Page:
Working mothers in the United States have a lot of cards stacked against them: Unlike in Iceland, where the wage gap isn’t even a thing, our fair country still has more in common with the patriarchal setting of The Handmaid’s Tale than I’m comfortable with. Almost half of the US workforce is women, and 70 percent of mothers with young children work, according to WalletHub; and yet the wage gap remains all too real. For those working moms (and future working moms) who want to live in a place that will make their lives as easy and fair as possible, WalletHub compiled a ranking of the best and worst states for working mothers.
Blue states are better for working women with children than red states are. The four best places for working mothers are Vermont, Minnesota, Massachusetts, Washington, DC, and Connecticut.
WalletHub analyzed the 50 states and Washington, DC, using 15 metrics in three categories: childcare, professional opportunities, and work-life balance. It found that blue states are way better (by, like, more than twice as much) for working women with children than red states are (blue states earned a 15.48 average score, and red states earned 33.37—the lower the score, the better). The four best places for working mothers are Vermont, Minnesota, Massachusetts, Washington, DC, and Connecticut; the five least hospitable states are South Carolina, Nevada, Alabama, Louisiana, and Idaho.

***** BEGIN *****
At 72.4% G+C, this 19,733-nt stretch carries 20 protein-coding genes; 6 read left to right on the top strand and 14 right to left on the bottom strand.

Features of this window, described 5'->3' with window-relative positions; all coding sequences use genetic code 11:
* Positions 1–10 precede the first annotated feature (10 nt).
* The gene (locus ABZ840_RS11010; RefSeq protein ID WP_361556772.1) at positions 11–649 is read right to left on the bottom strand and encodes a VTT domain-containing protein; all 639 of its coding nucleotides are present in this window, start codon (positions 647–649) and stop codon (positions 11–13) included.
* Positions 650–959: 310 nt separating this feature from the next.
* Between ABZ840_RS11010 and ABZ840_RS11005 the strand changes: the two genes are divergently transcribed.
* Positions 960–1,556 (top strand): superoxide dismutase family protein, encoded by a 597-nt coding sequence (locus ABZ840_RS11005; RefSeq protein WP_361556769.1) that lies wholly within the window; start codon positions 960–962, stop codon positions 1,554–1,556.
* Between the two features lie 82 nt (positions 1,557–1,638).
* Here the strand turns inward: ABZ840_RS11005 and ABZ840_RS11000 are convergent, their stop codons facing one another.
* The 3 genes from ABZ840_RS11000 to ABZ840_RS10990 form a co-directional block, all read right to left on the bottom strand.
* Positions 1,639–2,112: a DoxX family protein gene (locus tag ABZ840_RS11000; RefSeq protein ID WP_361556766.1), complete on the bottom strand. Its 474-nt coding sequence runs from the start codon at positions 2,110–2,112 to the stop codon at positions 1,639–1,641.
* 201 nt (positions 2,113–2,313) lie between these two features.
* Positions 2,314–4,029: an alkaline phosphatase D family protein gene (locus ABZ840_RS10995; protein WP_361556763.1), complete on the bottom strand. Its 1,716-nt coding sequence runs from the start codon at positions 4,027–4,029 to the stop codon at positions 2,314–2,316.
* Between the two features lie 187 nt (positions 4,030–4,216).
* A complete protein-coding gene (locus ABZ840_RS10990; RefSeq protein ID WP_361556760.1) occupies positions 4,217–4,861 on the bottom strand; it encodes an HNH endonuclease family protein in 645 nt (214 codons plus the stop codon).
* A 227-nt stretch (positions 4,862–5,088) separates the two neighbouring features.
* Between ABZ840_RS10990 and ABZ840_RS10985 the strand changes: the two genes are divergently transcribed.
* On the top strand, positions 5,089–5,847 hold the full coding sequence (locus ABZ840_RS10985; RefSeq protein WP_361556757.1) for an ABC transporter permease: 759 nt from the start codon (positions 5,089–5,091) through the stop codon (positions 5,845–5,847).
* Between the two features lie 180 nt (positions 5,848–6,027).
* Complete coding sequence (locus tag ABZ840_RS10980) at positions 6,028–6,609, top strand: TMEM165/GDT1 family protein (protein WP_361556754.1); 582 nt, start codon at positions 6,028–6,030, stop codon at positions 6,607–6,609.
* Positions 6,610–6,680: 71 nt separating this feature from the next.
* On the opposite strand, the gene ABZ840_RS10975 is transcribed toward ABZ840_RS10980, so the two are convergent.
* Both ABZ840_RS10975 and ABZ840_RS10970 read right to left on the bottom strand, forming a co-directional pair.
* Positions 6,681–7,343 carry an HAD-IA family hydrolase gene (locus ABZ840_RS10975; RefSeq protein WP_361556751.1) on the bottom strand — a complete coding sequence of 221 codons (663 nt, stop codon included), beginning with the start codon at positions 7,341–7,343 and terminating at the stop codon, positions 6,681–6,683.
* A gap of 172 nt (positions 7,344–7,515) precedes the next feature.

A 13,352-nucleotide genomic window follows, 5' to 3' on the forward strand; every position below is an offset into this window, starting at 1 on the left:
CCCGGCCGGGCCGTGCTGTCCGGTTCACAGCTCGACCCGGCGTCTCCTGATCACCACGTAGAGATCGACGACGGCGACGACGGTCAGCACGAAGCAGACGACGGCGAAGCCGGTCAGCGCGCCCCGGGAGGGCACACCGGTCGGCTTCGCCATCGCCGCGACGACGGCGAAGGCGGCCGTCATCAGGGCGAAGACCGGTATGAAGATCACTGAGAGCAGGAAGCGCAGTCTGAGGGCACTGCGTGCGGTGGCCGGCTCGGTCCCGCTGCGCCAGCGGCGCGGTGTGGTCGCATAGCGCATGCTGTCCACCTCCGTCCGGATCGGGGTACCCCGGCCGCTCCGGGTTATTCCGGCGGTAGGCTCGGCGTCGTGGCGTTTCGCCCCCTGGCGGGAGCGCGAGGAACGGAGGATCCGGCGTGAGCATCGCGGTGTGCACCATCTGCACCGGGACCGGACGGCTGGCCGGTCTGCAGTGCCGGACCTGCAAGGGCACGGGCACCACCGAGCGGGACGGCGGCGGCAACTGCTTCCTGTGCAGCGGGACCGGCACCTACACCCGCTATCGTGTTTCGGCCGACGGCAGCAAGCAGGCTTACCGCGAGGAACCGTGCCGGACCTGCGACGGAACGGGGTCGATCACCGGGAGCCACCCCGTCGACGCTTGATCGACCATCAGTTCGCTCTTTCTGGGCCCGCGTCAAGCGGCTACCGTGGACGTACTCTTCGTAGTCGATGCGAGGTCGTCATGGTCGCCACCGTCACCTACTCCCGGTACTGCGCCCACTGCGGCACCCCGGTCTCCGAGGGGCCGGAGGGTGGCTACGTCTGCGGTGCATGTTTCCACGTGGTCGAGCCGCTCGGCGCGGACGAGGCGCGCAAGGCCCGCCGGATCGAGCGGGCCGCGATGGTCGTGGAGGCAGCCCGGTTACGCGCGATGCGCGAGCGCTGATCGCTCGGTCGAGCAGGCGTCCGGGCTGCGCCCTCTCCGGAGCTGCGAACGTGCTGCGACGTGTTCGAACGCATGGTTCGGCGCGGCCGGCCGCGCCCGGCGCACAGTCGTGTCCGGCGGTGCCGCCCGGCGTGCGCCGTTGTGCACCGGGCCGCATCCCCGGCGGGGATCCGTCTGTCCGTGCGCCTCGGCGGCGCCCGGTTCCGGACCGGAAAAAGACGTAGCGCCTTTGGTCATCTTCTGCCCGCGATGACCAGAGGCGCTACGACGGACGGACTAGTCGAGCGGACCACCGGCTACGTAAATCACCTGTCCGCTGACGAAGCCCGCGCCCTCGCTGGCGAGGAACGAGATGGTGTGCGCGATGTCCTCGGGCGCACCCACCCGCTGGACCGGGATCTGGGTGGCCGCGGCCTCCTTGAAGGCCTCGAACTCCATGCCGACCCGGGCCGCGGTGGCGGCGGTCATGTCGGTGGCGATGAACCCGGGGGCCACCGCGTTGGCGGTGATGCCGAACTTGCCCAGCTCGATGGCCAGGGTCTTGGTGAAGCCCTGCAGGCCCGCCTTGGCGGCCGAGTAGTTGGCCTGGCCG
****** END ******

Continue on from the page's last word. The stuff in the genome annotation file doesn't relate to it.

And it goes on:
Having an incredible day-care system didn’t seem to play an important role in determining the best states for working mothers (none of the top five ranking states also had the highest number of child-care locations), but having the worst seemed to have a detrimental impact on a state’s ranking (Alabama, Louisiana, and Idaho made the list of states with the worst).
The severity of the gender pay gap also has a perplexing relationship to how accommodating a state is to working mothers. Though Vermont, ranked the best state for working moms, and DC have some of the lowest gender pay gaps, Connecticut, also in the top five, ranked among the states with the most severe pay gap—not to mention that it ranked as 46 in the category for professional opportunities.
But, regardless of where you live and work, chances are that the mothers around you could use a little extra love and support this Mother’s Day (and always).
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